Project

Towards a Universal Access for Vulnerable Girls and Boys to a Quality Primary Education

In developing countries, disability tends to be linked with poverty and hinders access to education. It is estimated that 90 per cent of children with disabilities (CwDs) are not schooled. According to UNICEF reporting being identified as disabled has a significant influence on the likelihood of education exclusion in West and Central Africa.

Towards a Universal Access for Vulnerable Girls and Boys to a Quality Primary Education

Handicap International (HI) will focus on the most marginalised children excluded from primary education. The ‘Towards a Universal Access for Vulnerable Girls and Boys to a Quality Primary Education’ initiative will employ a two-pronged approach to project interventions aiming to help OOSC overcome the obstacles to their schooling. The project will: 1) establish multi-sector care for targeted children via strengthened links between stakeholders associated with school (health, education, social, community and parents) and 2) create ‘bridge’ mechanisms that offer an education adapted to children’s specific needs and support the children’s inclusion in mainstream schools. Moreover, the project will build the capacities of key MOE staff to design inclusive education systems, make the current schooling models more inclusive and advocate to keep the issue of OOSC at the top of the regional agenda, especially in relation to CwDs.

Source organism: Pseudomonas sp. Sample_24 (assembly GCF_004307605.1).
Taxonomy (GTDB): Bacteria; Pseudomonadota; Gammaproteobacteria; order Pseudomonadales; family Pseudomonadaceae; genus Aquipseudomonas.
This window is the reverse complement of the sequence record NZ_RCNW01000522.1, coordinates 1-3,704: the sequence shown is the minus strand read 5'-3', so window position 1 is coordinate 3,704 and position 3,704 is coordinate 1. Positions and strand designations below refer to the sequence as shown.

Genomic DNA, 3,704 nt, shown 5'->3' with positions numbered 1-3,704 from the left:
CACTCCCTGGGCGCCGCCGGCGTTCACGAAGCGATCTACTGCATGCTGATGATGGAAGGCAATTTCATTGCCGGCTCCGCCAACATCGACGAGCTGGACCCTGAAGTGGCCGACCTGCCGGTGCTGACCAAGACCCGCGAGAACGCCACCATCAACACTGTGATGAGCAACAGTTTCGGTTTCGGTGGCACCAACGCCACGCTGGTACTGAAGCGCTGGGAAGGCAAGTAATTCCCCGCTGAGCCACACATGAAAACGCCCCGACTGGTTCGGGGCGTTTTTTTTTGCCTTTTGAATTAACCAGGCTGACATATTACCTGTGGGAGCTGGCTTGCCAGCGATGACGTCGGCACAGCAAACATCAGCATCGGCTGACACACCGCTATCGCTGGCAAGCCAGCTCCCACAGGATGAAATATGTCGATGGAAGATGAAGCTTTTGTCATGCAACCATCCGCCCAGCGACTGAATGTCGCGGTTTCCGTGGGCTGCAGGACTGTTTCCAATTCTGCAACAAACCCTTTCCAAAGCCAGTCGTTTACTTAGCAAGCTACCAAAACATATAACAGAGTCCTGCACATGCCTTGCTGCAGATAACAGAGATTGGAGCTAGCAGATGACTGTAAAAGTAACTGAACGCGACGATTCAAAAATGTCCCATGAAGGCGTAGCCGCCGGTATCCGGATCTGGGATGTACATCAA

The project’s sustainability strategy comprises working through demand and supply-side dynamics. In that sense, the HI initiative seeks to stimulate demand for countries to achieve EFA targets and build their capacity to implement the appropriate policy changes at institutional levels. Regarding demand, HI will mobilise parents, civil society organisations and parent associations to promote inclusion of all children. As for supply, HI will work with multiple stakeholders to identify the most cost-effective means to achieve inclusion and engage in dialogue with communities and education authorities to find durable solutions. Furthermore, the sustainability and continuity of project interventions will rest on undertaking measures that develop the skills and capacity of NGO and institutional partners to conduct and coordinate inclusive educational actions.